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Amazon slapped with more fines over alleged dodgy shipments

These fines for the alleged improper shipping of hazardous materials are starting to add up for Amazon.

Just over a week after the Federal Aviation Administration (FAA) proposed a $350,000 fine for Amazon after accusing it of inadequately packaging dangerous goods, the agency is suggesting two further penalties worth a total of $130,000 for similar actions that allegedly violated strict rules on how such items are handled.

The first of the two new fines relates to a 2014 shipment from Illinois to Florida, handled by FedEx, that reportedly resulted in corrosive rust stain preventer leaking through the cardboard box in which it was being transported.  The FAA wants Amazon to pay $78,000 for that particular alleged transgression.

The other proposed fine, put at $52,000, involves a shipment of flammable gas from California to Kentucky in the same year. Spotted by UPS workers, it’s alleged Amazon failed to properly label the shipment as containing hazardous materials, Forbes reported on Wednesday.

A couple of weeks back, the FAA proposed a $350,000 fine for an alleged incident where the partial contents of a one-gallon container of corrosive drain cleaner leaked on its way from Kentucky to Colorado, with nine UPS employees claiming to have felt a burning sensation after touching it.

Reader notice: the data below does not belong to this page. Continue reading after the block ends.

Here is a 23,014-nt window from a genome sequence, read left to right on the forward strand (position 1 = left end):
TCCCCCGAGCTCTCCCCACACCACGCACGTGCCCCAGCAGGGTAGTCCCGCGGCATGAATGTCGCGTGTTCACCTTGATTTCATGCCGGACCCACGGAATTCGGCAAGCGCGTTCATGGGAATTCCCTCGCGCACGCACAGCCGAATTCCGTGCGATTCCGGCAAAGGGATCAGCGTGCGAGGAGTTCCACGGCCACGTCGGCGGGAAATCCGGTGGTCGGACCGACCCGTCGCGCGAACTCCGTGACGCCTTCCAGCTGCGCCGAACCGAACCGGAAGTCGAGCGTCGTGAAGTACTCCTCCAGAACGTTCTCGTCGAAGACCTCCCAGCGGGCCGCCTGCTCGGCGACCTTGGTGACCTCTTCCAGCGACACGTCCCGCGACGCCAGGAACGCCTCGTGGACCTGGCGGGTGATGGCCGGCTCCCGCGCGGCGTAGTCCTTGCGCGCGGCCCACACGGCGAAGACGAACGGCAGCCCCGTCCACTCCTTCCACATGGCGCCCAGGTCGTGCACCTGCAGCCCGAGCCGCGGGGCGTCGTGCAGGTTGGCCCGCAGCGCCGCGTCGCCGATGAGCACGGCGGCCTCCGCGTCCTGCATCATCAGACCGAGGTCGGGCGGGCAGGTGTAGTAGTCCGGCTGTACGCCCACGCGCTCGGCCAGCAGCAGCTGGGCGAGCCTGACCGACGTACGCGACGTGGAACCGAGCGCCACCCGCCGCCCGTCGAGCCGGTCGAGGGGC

The FAA accuses Amazon of failing to properly package the consignment, and says it wasn’t sent with a proper declaration notifying handlers that it contained hazardous materials. There was also an absence of emergency response information with the package, the FAA claimed, and those handling it had not received the required level of training.

Amazon has a month to respond to each of the three accusations.

“Amazon has a history of violating the Hazardous Materials Regulations,” the FAA said in a release, explaining that between February 2013 and September 2015 the company breached rules 24 times.

Shipment of hazardous goods is understandably a serious issue for the FAA. There have been a number of serious incidents in recent years, including in 2010 when a UPS cargo plane leaving Dubai crashed soon after take off, killing both pilots. The accident report pinpointed the cause as a lithium-battery fire that started in its cargo hold.

In a bid to cut costs and improve its delivery reliability, Amazon is currently taking significant steps to build its own end-to-end delivery network, a move that’s set to ease its reliance on services operated by the likes of UPS and FedEx.

It’s already using its own cargo planes for moving large shipments around the U.S., while an Uber-style delivery scheme was recently launched for last-mile deliveries. And we mustn’t forget its Prime Air drone, though that ambitious plan is yet to get off the ground.